Pi Omicron Chapter of Alpha Phi Sigma: Bi-Partisan Criminal Justice Reform Panel
The Pi Omicron Chapter of Alpha Phi Sigma held our first event at University of Lynchburg on Wednesday March 23, 2016 from 6-8pm. The event was a Bi-Partisan Criminal Justice Reform discussion by a panel of local criminal justice professionals. The professionals included the Director of Probation, Robert Wade, the Administrator of Blue Ridge Regional Jail, Timothy Trent, Lynchburg Chief of Police, Raul Diaz, and the Deputy Commonwealth Attorney, Bethany Harrison. The event was open to all Criminology students and faculty members.
The event was kicked off by our President, Elizabeth LaBelle, who introduced Alpha Phi Sigma as an organization and the executive committee in attendance. Elizabeth then gave a brief explanation of what Bi-Partisan Criminal Justice Reform is defined as, in case any of the audience members were uninformed or unsure of the topic. Each executive member introduced a member of the panel, and then we allowed the panel members to take over. The members were asked to explain what their job responsibilities entail, their stance on Bi-Partisan Criminal Justice Reform, how it affects their job or field specifically, and what changes they would like to see implemented.
Robert Wade spoke about juveniles in the probation system. He explained that the current system is not doing a good job in acclimating juveniles after they leave detention centers. Juveniles are reentering the criminal justice system because they are unable to adjust to “normal” life. He expressed his belief that parents need to be more involved in the creation of a better home environment that is conducive to keeping children out of trouble. He suggested that getting parents more actively involved in the reentry program will help these juveniles stay out of the system and become productive members of our society once again.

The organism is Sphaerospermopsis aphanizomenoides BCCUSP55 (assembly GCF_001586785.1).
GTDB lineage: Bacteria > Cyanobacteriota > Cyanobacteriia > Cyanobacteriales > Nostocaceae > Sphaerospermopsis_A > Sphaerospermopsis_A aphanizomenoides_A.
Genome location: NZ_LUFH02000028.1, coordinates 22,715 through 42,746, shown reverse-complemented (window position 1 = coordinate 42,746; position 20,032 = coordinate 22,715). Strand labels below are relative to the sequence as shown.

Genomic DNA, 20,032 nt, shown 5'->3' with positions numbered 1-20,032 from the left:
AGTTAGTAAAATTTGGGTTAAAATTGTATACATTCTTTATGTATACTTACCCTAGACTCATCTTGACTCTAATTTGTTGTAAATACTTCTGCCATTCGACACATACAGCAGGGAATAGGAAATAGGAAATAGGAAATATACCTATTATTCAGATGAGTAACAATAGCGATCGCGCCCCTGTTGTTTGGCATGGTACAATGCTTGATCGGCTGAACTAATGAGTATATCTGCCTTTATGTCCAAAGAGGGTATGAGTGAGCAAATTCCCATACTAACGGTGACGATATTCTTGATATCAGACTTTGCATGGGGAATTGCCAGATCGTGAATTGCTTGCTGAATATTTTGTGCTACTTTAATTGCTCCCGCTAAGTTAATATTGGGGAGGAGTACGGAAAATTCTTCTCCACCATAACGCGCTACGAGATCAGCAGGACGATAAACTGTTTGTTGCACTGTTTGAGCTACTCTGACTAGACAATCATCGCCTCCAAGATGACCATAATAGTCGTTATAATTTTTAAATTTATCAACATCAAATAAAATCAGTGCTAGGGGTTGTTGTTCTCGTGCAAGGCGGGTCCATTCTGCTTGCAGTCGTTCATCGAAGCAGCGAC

Timothy Trent’s main point was the mental health epidemic that he deals with in the Blue Ridge Regional jails. He explained how there are high rates of mental illness in inmates, and how his staff is not well equipped to aid those inmates. Trent only has a few mental health professionals on staff, and they are remarkably outnumbered by the amount of inmates that need treatment. Trent wants to see mentally ill inmates admitted into specific hospitals, and not struggle to get better in within the jails.
Raul Diaz was very engaging and animated. The students who attended the panel raved about his energy and enthusiasm. Diaz is new to Lynchburg city, but brought with him innovative ideas to reconnect the community and criminal justice professionals. Diaz argued that there is a disconnect between the police and the public and that there needs to be an increase in the implementation of effective community policing techniques to mend the gap that is present.
Bethany Harrison was an advocate for a new bill that would allow child victims to not have to testify in front of an entire courtroom. In this bill, the child would testify and be questioned with only the prosecutor, the defense attorney, the judge, and a parent/social worker present. A closed-circuit video would be taken of this and streamed into the court room for the occupants to watch in live time. Harrison believes that this will help prevent the re-victimization of children in the courtroom, and lower the traumatic level of the experience. Many of her clients do not want to testify and will drop the case when they find out they have to, so she believes this will help the victim, while still maintaining the rights of the defendant.
Once all the professionals had their chance to speak, we opened up the floor for questions. The executive members had prepared questions to ask in case no students volunteered, but were surprised that none needed to be used! We eventually had to close the question segment of the forum, but encouraged students to come up to the professionals individually and discuss topics whilst enjoy the light refreshments and snacks provided. Overall, the event was a huge success with almost 50 students in attendance, and very well received. The executive board and our advisor were very pleased with the outcome and cannot wait to continue bringing events such as this to University of Lynchburg’s campus.